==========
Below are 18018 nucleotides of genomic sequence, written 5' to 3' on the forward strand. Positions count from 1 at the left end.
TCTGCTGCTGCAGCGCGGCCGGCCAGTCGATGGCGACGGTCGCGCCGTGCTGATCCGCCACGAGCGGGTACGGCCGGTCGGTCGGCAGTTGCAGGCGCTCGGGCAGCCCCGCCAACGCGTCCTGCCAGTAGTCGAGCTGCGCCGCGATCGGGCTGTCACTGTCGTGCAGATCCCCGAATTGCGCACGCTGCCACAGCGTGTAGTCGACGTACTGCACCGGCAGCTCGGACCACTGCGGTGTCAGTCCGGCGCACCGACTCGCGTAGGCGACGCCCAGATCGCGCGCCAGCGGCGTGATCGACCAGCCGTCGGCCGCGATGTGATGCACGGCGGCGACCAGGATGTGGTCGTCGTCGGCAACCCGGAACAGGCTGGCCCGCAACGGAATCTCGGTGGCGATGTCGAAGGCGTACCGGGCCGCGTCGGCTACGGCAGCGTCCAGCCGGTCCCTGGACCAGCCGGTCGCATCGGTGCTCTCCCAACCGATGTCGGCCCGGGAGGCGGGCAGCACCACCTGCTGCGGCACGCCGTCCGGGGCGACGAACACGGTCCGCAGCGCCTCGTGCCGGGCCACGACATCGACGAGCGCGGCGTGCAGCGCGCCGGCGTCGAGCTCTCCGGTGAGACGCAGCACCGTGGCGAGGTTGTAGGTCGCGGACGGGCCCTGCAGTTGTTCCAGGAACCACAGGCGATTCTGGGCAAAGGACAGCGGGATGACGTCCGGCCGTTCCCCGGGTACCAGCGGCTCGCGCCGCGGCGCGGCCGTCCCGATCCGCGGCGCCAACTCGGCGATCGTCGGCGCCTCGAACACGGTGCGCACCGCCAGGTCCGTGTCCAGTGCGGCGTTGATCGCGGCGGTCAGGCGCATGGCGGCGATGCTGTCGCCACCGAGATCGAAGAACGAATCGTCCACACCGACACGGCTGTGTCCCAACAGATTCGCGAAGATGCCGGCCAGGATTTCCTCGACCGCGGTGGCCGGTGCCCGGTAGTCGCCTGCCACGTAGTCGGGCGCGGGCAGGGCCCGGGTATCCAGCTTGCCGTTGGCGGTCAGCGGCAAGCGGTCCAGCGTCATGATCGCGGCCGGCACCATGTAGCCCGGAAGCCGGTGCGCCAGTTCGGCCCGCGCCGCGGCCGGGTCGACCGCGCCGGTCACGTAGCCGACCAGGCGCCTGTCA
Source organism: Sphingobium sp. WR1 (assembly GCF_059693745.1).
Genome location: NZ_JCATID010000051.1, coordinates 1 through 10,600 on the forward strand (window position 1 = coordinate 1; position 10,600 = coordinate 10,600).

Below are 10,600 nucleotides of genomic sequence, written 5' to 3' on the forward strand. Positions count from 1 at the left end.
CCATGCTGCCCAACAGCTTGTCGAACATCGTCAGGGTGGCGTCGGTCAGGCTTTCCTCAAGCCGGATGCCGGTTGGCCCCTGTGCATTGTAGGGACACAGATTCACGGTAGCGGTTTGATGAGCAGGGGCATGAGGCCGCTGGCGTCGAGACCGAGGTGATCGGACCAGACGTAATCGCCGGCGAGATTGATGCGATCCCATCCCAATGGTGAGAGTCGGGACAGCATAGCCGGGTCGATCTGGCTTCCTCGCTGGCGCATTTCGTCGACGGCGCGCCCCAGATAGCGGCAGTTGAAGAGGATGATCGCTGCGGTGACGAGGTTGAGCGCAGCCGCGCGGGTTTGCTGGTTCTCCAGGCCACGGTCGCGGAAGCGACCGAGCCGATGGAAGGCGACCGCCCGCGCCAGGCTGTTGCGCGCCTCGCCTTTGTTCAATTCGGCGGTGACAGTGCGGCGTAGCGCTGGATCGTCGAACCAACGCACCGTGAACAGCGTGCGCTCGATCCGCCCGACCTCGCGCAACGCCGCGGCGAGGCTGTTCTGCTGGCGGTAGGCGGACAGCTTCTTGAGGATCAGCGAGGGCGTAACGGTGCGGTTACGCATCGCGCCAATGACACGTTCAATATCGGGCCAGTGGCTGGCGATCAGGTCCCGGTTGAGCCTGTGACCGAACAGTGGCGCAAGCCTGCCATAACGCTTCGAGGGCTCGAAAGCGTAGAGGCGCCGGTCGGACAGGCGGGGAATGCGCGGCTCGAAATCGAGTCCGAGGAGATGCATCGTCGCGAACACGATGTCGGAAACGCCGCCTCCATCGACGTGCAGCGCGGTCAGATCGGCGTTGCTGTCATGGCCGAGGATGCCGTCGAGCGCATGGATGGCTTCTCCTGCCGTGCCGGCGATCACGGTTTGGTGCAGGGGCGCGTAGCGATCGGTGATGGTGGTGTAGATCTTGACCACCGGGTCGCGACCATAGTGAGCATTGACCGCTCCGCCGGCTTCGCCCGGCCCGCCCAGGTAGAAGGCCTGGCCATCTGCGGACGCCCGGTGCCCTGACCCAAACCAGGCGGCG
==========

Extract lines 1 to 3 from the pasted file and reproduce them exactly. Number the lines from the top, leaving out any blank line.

Below are 18018 nucleotides of genomic sequence, written 5' to 3' on the forward strand. Positions count from 1 at the left end.
TCTGCTGCTGCAGCGCGGCCGGCCAGTCGATGGCGACGGTCGCGCCGTGCTGATCCGCCACGAGCGGGTACGGCCGGTCGGTCGGCAGTTGCAGGCGCTCGGGCAGCCCCGCCAACGCGTCCTGCCAGTAGTCGAGCTGCGCCGCGATCGGGCTGTCACTGTCGTGCAGATCCCCGAATTGCGCACGCTGCCACAGCGTGTAGTCGACGTACTGCACCGGCAGCTCGGACCACTGCGGTGTCAGTCCGGCGCACCGACTCGCGTAGGCGACGCCCAGATCGCGCGCCAGCGGCGTGATCGACCAGCCGTCGGCCGCGATGTGATGCACGGCGGCGACCAGGATGTGGTCGTCGTCGGCAACCCGGAACAGGCTGGCCCGCAACGGAATCTCGGTGGCGATGTCGAAGGCGTACCGGGCCGCGTCGGCTACGGCAGCGTCCAGCCGGTCCCTGGACCAGCCGGTCGCATCGGTGCTCTCCCAACCGATGTCGGCCCGGGAGGCGGGCAGCACCACCTGCTGCGGCACGCCGTCCGGGGCGACGAACACGGTCCGCAGCGCCTCGTGCCGGGCCACGACATCGACGAGCGCGGCGTGCAGCGCGCCGGCGTCGAGCTCTCCGGTGAGACGCAGCACCGTGGCGAGGTTGTAGGTCGCGGACGGGCCCTGCAGTTGTTCCAGGAACCACAGGCGATTCTGGGCAAAGGACAGCGGGATGACGTCCGGCCGTTCCCCGGGTACCAGCGGCTCGCGCCGCGGCGCGGCCGTCCCGATCCGCGGCGCCAACTCGGCGATCGTCGGCGCCTCGAACACGGTGCGCACCGCCAGGTCCGTGTCCAGTGCGGCGTTGATCGCGGCGGTCAGGCGCATGGCGGCGATGCTGTCGCCACCGAGATCGAAGAACGAATCGTCCACACCGACACGGCTGTGTCCCAACAGATTCGCGAAGATGCCGGCCAGGATTTCCTCGACCGCGGTGGCCGGTGCCCGGTAGTCGCCTGCCACGTAGTCGGGCGCGGGCAGGGCCCGGGTATCCAGCTTGCCGTTGGCGGTCAGCGGCAAGCGGTCCAGCGTCATGATCGCGGCCGGCACCATGTAGCCCGGAAGCCGGTGCGCCAGTTCGGCCCGCGCCGCGGCCGGGTCGACCGCGCCGGTCACGTAGCCGACCAGGCGCCTGTCA
Source organism: Sphingobium sp. WR1 (assembly GCF_059693745.1).